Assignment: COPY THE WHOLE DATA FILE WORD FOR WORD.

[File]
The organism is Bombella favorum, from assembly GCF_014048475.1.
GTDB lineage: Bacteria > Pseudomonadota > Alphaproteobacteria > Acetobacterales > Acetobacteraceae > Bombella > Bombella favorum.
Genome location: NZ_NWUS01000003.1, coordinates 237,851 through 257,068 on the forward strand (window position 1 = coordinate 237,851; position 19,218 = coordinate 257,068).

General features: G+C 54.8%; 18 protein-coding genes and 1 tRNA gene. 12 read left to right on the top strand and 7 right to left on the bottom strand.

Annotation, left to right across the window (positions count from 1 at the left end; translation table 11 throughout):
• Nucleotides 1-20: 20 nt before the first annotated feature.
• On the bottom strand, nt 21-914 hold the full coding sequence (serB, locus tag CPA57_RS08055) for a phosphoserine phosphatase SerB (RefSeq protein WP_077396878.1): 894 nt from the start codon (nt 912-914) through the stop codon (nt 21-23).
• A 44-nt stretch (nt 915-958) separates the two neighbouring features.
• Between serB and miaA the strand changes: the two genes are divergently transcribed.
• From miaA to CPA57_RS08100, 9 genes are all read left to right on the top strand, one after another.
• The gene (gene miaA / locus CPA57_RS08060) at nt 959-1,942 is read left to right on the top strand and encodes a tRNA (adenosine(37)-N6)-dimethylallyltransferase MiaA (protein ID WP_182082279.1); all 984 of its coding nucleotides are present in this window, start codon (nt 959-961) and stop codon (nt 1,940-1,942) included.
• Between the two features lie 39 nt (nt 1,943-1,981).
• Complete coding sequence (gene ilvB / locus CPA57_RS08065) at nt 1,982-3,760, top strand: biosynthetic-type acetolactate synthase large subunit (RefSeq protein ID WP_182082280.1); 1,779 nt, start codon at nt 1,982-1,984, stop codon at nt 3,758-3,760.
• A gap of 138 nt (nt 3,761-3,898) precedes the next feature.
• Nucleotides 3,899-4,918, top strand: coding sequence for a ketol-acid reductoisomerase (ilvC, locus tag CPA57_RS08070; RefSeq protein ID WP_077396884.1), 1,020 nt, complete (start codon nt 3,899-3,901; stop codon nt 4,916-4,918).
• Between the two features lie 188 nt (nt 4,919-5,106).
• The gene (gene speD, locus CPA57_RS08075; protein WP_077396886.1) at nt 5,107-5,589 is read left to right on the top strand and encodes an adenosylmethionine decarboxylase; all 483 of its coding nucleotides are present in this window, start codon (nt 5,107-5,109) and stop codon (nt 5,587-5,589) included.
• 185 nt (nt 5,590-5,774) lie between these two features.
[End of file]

The organism is Bombella favorum, from assembly GCF_014048475.1.
GTDB lineage: Bacteria > Pseudomonadota > Alphaproteobacteria > Acetobacterales > Acetobacteraceae > Bombella > Bombella favorum.
Genome location: NZ_NWUS01000003.1, coordinates 237,851 through 257,068 on the forward strand (window position 1 = coordinate 237,851; position 19,218 = coordinate 257,068).

General features: G+C 54.8%; 18 protein-coding genes and 1 tRNA gene. 12 read left to right on the top strand and 7 right to left on the bottom strand.

Annotation, left to right across the window (positions count from 1 at the left end; translation table 11 throughout):
• Nucleotides 1-20: 20 nt before the first annotated feature.
• On the bottom strand, nt 21-914 hold the full coding sequence (serB, locus tag CPA57_RS08055) for a phosphoserine phosphatase SerB (RefSeq protein WP_077396878.1): 894 nt from the start codon (nt 912-914) through the stop codon (nt 21-23).
• A 44-nt stretch (nt 915-958) separates the two neighbouring features.
• Between serB and miaA the strand changes: the two genes are divergently transcribed.
• From miaA to CPA57_RS08100, 9 genes are all read left to right on the top strand, one after another.
• The gene (gene miaA / locus CPA57_RS08060) at nt 959-1,942 is read left to right on the top strand and encodes a tRNA (adenosine(37)-N6)-dimethylallyltransferase MiaA (protein ID WP_182082279.1); all 984 of its coding nucleotides are present in this window, start codon (nt 959-961) and stop codon (nt 1,940-1,942) included.
• Between the two features lie 39 nt (nt 1,943-1,981).
• Complete coding sequence (gene ilvB / locus CPA57_RS08065) at nt 1,982-3,760, top strand: biosynthetic-type acetolactate synthase large subunit (RefSeq protein ID WP_182082280.1); 1,779 nt, start codon at nt 1,982-1,984, stop codon at nt 3,758-3,760.
• A gap of 138 nt (nt 3,761-3,898) precedes the next feature.
• Nucleotides 3,899-4,918, top strand: coding sequence for a ketol-acid reductoisomerase (ilvC, locus tag CPA57_RS08070; RefSeq protein ID WP_077396884.1), 1,020 nt, complete (start codon nt 3,899-3,901; stop codon nt 4,916-4,918).
• Between the two features lie 188 nt (nt 4,919-5,106).
• The gene (gene speD, locus CPA57_RS08075; protein WP_077396886.1) at nt 5,107-5,589 is read left to right on the top strand and encodes an adenosylmethionine decarboxylase; all 483 of its coding nucleotides are present in this window, start codon (nt 5,107-5,109) and stop codon (nt 5,587-5,589) included.
• 185 nt (nt 5,590-5,774) lie between these two features.